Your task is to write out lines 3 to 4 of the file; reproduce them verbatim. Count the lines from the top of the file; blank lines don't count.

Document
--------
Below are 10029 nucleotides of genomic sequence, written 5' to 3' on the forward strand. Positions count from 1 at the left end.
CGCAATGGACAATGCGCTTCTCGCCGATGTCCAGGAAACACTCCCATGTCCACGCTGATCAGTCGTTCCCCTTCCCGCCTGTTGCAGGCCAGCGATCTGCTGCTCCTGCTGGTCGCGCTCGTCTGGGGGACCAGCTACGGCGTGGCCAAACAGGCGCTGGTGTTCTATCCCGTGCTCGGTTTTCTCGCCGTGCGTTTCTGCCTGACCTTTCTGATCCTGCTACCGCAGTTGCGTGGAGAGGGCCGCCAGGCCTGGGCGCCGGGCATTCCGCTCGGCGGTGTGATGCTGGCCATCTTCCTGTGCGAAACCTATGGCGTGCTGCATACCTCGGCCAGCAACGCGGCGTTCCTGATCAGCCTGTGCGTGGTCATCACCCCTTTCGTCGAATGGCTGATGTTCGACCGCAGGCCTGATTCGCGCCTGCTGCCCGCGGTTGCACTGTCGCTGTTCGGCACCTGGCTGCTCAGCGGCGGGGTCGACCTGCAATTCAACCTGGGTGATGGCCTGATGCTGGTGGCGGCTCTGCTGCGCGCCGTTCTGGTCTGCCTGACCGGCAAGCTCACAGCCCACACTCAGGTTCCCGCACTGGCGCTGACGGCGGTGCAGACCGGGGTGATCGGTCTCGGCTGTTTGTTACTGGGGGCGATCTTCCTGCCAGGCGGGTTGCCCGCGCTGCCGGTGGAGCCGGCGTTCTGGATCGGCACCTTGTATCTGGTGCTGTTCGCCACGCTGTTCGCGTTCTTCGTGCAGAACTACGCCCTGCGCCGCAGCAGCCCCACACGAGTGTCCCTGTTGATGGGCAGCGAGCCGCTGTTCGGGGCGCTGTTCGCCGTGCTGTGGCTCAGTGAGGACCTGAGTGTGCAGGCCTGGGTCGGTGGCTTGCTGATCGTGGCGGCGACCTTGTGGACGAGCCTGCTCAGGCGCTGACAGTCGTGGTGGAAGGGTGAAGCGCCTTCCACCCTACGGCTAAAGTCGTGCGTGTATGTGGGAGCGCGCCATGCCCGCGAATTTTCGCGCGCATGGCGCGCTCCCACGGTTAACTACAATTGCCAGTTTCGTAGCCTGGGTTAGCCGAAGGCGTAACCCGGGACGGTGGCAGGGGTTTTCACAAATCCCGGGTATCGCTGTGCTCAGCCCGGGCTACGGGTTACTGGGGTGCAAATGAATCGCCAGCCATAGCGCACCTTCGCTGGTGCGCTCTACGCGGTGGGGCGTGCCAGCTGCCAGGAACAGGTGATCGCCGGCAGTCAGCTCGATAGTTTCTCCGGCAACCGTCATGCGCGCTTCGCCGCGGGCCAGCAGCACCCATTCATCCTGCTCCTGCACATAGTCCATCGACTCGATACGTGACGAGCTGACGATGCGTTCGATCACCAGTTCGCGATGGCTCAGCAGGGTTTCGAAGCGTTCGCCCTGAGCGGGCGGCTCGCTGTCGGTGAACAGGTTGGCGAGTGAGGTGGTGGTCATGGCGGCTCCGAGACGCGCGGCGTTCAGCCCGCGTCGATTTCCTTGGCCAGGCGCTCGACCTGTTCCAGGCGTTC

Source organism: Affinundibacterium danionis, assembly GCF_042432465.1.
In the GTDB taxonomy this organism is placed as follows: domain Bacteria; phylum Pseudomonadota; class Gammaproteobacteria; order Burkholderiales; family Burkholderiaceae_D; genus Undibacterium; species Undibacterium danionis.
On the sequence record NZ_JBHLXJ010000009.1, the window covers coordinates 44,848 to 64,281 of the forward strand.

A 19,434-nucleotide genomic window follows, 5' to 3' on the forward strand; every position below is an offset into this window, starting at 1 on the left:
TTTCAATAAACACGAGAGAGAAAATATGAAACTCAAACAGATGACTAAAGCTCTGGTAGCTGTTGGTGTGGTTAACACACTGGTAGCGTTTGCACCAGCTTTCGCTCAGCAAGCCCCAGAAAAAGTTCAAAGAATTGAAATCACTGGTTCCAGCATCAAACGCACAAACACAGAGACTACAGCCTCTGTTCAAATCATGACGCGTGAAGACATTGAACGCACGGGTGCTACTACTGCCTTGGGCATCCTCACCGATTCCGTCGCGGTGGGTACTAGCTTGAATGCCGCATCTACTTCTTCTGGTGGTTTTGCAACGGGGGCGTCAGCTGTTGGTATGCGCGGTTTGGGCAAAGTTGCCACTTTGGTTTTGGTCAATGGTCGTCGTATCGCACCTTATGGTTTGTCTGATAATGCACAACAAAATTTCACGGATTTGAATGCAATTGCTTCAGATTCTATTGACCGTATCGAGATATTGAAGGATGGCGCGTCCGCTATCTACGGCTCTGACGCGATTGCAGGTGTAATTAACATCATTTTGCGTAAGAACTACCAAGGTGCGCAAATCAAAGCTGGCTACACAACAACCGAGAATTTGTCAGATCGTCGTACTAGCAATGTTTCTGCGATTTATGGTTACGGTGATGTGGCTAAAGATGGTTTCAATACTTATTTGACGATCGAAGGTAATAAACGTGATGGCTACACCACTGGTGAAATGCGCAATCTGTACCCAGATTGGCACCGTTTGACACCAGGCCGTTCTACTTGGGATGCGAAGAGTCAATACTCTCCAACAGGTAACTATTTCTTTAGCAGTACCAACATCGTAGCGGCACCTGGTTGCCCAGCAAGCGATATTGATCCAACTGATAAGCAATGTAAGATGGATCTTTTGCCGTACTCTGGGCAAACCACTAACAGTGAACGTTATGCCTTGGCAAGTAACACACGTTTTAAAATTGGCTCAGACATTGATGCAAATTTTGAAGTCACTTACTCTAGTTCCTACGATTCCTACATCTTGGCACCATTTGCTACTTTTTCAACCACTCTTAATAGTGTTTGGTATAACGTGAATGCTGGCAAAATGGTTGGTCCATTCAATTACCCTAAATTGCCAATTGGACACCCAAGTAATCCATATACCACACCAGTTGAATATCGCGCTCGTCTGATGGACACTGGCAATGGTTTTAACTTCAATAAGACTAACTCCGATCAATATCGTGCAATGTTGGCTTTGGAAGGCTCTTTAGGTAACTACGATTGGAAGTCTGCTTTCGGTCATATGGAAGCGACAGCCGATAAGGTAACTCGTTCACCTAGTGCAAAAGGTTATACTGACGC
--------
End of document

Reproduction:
Source organism: Affinundibacterium danionis, assembly GCF_042432465.1.
In the GTDB taxonomy this organism is placed as follows: domain Bacteria; phylum Pseudomonadota; class Gammaproteobacteria; order Burkholderiales; family Burkholderiaceae_D; genus Undibacterium; species Undibacterium danionis.